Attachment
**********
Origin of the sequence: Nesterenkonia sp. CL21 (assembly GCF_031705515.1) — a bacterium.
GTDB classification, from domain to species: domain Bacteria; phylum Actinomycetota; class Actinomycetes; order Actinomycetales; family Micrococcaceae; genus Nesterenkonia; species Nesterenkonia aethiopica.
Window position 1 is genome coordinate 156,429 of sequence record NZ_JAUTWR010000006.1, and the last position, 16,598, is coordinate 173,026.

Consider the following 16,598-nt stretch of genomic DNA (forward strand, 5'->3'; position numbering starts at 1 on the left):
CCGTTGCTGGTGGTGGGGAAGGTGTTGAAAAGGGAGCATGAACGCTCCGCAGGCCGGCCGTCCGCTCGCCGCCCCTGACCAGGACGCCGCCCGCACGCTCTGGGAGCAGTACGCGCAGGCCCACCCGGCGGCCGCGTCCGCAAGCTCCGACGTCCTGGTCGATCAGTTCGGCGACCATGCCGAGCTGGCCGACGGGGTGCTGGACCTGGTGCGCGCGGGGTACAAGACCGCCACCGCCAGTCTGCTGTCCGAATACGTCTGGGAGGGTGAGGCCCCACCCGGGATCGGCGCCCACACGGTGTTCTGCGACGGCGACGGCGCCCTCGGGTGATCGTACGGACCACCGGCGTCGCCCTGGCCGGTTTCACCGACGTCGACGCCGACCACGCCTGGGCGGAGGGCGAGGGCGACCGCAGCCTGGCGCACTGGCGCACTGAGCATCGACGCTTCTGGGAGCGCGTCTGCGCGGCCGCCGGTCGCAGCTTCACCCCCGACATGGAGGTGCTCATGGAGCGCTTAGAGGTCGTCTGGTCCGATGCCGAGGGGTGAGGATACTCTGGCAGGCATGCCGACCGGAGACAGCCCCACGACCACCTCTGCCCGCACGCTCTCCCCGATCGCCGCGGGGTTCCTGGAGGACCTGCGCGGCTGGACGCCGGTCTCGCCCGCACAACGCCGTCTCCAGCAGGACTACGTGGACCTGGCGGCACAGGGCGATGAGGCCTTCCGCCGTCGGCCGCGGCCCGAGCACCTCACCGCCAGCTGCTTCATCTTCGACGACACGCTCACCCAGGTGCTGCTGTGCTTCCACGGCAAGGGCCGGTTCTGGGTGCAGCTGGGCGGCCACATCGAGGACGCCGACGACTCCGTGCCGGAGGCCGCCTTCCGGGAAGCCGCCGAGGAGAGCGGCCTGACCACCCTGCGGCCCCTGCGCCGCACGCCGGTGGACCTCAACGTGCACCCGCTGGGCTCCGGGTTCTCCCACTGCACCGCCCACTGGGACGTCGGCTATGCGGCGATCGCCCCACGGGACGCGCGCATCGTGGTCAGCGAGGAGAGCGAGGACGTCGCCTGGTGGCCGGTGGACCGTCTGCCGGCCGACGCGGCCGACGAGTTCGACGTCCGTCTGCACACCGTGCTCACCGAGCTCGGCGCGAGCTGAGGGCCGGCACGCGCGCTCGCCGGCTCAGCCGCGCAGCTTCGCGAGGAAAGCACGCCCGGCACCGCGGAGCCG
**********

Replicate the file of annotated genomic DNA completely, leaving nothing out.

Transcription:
Origin of the sequence: Nesterenkonia sp. CL21 (assembly GCF_031705515.1) — a bacterium.
GTDB classification, from domain to species: domain Bacteria; phylum Actinomycetota; class Actinomycetes; order Actinomycetales; family Micrococcaceae; genus Nesterenkonia; species Nesterenkonia aethiopica.
Window position 1 is genome coordinate 156,429 of sequence record NZ_JAUTWR010000006.1, and the last position, 16,598, is coordinate 173,026.

Consider the following 16,598-nt stretch of genomic DNA (forward strand, 5'->3'; position numbering starts at 1 on the left):
CCGTTGCTGGTGGTGGGGAAGGTGTTGAAAAGGGAGCATGAACGCTCCGCAGGCCGGCCGTCCGCTCGCCGCCCCTGACCAGGACGCCGCCCGCACGCTCTGGGAGCAGTACGCGCAGGCCCACCCGGCGGCCGCGTCCGCAAGCTCCGACGTCCTGGTCGATCAGTTCGGCGACCATGCCGAGCTGGCCGACGGGGTGCTGGACCTGGTGCGCGCGGGGTACAAGACCGCCACCGCCAGTCTGCTGTCCGAATACGTCTGGGAGGGTGAGGCCCCACCCGGGATCGGCGCCCACACGGTGTTCTGCGACGGCGACGGCGCCCTCGGGTGATCGTACGGACCACCGGCGTCGCCCTGGCCGGTTTCACCGACGTCGACGCCGACCACGCCTGGGCGGAGGGCGAGGGCGACCGCAGCCTGGCGCACTGGCGCACTGAGCATCGACGCTTCTGGGAGCGCGTCTGCGCGGCCGCCGGTCGCAGCTTCACCCCCGACATGGAGGTGCTCATGGAGCGCTTAGAGGTCGTCTGGTCCGATGCCGAGGGGTGAGGATACTCTGGCAGGCATGCCGACCGGAGACAGCCCCACGACCACCTCTGCCCGCACGCTCTCCCCGATCGCCGCGGGGTTCCTGGAGGACCTGCGCGGCTGGACGCCGGTCTCGCCCGCACAACGCCGTCTCCAGCAGGACTACGTGGACCTGGCGGCACAGGGCGATGAGGCCTTCCGCCGTCGGCCGCGGCCCGAGCACCTCACCGCCAGCTGCTTCATCTTCGACGACACGCTCACCCAGGTGCTGCTGTGCTTCCACGGCAAGGGCCGGTTCTGGGTGCAGCTGGGCGGCCACATCGAGGACGCCGACGACTCCGTGCCGGAGGCCGCCTTCCGGGAAGCCGCCGAGGAGAGCGGCCTGACCACCCTGCGGCCCCTGCGCCGCACGCCGGTGGACCTCAACGTGCACCCGCTGGGCTCCGGGTTCTCCCACTGCACCGCCCACTGGGACGTCGGCTATGCGGCGATCGCCCCACGGGACGCGCGCATCGTGGTCAGCGAGGAGAGCGAGGACGTCGCCTGGTGGCCGGTGGACCGTCTGCCGGCCGACGCGGCCGACGAGTTCGACGTCCGTCTGCACACCGTGCTCACCGAGCTCGGCGCGAGCTGAGGGCCGGCACGCGCGCTCGCCGGCTCAGCCGCGCAGCTTCGCGAGGAAAGCACGCCCGGCACCGCGGAGCCG